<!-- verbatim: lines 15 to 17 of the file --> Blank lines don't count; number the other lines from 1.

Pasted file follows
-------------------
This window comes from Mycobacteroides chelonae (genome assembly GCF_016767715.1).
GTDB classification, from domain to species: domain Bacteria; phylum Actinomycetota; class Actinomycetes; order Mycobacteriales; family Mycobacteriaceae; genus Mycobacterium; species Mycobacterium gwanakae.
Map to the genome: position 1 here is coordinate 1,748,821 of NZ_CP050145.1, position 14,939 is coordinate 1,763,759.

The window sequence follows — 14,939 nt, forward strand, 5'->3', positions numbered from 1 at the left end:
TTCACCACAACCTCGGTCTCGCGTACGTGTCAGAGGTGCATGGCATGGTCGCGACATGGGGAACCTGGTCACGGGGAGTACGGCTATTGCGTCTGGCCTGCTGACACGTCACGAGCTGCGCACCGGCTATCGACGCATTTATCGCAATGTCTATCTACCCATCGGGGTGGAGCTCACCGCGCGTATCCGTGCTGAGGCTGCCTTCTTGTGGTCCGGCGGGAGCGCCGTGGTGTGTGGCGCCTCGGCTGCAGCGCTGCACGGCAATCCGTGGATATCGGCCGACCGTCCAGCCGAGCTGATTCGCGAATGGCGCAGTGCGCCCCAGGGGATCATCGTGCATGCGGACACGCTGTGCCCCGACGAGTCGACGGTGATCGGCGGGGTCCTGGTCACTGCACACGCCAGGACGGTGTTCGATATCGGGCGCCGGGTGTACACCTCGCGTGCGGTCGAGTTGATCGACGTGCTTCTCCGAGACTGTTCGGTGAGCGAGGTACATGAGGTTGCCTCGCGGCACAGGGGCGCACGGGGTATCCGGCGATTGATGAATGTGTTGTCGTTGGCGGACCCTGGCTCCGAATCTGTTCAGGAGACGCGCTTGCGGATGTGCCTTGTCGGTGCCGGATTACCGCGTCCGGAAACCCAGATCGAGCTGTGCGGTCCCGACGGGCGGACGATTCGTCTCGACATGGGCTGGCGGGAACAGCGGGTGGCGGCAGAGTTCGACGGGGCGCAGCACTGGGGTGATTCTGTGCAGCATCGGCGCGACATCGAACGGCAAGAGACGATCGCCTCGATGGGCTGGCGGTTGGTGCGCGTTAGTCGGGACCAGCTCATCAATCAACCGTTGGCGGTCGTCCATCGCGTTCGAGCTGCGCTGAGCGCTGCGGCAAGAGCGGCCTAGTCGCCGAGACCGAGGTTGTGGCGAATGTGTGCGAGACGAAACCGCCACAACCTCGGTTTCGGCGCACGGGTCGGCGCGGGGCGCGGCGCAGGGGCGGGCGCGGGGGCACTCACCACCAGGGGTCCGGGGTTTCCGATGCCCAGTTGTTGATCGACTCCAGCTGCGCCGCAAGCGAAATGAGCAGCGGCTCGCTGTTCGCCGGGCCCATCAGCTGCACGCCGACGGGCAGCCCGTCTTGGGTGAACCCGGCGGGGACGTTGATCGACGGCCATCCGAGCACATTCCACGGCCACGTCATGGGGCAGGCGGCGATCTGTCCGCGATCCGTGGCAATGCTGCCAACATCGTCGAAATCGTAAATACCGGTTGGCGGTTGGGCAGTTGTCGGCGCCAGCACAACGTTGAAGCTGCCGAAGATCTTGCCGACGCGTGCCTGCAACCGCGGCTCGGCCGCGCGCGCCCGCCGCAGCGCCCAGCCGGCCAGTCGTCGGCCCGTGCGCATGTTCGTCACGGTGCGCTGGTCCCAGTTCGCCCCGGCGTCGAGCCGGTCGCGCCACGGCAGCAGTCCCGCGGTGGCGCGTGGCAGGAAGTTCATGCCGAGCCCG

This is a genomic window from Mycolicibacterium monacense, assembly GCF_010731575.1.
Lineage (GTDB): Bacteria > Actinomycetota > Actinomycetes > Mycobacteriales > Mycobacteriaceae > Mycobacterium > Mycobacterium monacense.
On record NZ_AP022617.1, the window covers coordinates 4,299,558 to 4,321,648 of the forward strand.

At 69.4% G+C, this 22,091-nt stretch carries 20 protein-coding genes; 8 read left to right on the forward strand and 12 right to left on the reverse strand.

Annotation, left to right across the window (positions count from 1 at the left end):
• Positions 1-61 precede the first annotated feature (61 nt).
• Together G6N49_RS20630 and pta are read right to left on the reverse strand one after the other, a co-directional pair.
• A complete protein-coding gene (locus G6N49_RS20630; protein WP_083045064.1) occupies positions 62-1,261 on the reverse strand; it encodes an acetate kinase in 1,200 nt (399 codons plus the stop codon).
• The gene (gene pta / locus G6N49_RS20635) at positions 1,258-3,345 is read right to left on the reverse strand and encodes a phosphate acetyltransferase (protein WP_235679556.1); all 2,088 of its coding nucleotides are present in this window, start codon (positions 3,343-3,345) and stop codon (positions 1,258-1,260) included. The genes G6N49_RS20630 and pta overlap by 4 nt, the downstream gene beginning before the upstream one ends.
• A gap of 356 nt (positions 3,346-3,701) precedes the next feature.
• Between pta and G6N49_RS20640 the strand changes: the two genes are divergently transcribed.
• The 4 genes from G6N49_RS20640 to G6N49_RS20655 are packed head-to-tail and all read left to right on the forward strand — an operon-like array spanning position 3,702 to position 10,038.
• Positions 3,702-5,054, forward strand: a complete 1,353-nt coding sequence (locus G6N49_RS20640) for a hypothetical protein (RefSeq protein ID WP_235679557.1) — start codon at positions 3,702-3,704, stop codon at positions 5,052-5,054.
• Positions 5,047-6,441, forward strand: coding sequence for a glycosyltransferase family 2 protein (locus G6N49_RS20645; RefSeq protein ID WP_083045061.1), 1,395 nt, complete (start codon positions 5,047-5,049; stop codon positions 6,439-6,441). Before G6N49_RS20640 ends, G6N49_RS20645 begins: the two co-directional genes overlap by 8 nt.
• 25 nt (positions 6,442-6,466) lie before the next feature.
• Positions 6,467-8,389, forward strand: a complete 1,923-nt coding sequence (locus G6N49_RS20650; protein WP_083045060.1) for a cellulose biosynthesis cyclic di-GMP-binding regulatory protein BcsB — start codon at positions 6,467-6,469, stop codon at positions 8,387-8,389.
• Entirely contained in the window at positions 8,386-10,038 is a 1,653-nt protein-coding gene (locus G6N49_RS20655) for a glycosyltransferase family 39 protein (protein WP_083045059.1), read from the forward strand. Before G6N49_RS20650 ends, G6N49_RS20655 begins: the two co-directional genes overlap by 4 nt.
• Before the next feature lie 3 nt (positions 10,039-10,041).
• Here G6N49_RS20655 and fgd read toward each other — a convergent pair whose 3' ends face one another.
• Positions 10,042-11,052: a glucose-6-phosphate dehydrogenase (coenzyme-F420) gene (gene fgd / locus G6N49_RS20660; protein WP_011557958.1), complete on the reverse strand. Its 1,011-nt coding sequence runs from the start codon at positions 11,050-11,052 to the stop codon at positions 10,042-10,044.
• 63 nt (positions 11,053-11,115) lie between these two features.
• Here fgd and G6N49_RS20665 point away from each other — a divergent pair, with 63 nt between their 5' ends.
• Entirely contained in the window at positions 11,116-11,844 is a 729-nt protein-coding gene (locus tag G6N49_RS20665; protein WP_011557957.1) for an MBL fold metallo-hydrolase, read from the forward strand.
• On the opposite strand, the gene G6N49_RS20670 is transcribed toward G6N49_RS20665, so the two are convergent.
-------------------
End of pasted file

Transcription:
• A gap of 356 nt (positions 3,346-3,701) precedes the next feature.
• Between pta and G6N49_RS20640 the strand changes: the two genes are divergently transcribed.
• The 4 genes from G6N49_RS20640 to G6N49_RS20655 are packed head-to-tail and all read left to right on the forward strand — an operon-like array spanning position 3,702 to position 10,038.